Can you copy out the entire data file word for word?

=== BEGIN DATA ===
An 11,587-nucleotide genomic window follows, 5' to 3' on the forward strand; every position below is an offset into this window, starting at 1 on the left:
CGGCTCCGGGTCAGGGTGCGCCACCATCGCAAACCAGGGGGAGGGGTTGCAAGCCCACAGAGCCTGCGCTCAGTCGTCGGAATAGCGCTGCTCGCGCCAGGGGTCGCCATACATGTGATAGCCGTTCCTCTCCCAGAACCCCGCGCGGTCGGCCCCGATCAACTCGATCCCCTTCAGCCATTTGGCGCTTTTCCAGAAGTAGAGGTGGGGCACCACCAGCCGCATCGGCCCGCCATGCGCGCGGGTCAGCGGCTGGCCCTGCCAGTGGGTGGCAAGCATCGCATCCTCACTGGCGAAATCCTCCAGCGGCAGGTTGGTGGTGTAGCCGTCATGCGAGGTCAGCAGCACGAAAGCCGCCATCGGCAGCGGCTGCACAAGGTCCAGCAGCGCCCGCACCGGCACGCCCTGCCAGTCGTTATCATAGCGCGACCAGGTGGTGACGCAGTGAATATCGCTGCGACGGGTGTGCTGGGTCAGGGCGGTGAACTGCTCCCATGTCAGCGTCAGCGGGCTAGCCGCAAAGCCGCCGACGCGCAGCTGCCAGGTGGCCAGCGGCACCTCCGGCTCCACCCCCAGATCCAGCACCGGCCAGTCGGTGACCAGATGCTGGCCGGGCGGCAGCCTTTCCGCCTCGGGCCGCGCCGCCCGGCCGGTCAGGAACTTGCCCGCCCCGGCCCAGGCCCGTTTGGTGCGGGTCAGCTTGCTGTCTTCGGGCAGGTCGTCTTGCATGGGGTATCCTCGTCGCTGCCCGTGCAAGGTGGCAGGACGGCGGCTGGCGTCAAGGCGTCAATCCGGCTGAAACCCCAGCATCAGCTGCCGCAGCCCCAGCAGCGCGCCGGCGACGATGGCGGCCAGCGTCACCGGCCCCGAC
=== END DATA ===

An 11,587-nucleotide genomic window follows, 5' to 3' on the forward strand; every position below is an offset into this window, starting at 1 on the left:
CGGCTCCGGGTCAGGGTGCGCCACCATCGCAAACCAGGGGGAGGGGTTGCAAGCCCACAGAGCCTGCGCTCAGTCGTCGGAATAGCGCTGCTCGCGCCAGGGGTCGCCATACATGTGATAGCCGTTCCTCTCCCAGAACCCCGCGCGGTCGGCCCCGATCAACTCGATCCCCTTCAGCCATTTGGCGCTTTTCCAGAAGTAGAGGTGGGGCACCACCAGCCGCATCGGCCCGCCATGCGCGCGGGTCAGCGGCTGGCCCTGCCAGTGGGTGGCAAGCATCGCATCCTCACTGGCGAAATCCTCCAGCGGCAGGTTGGTGGTGTAGCCGTCATGCGAGGTCAGCAGCACGAAAGCCGCCATCGGCAGCGGCTGCACAAGGTCCAGCAGCGCCCGCACCGGCACGCCCTGCCAGTCGTTATCATAGCGCGACCAGGTGGTGACGCAGTGAATATCGCTGCGACGGGTGTGCTGGGTCAGGGCGGTGAACTGCTCCCATGTCAGCGTCAGCGGGCTAGCCGCAAAGCCGCCGACGCGCAGCTGCCAGGTGGCCAGCGGCACCTCCGGCTCCACCCCCAGATCCAGCACCGGCCAGTCGGTGACCAGATGCTGGCCGGGCGGCAGCCTTTCCGCCTCGGGCCGCGCCGCCCGGCCGGTCAGGAACTTGCCCGCCCCGGCCCAGGCCCGTTTGGTGCGGGTCAGCTTGCTGTCTTCGGGCAGGTCGTCTTGCATGGGGTATCCTCGTCGCTGCCCGTGCAAGGTGGCAGGACGGCGGCTGGCGTCAAGGCGTCAATCCGGCTGAAACCCCAGCATCAGCTGCCGCAGCCCCAGCAGCGCGCCGGCGACGATGGCGGCCAGCGTCACCGGCCCCGAC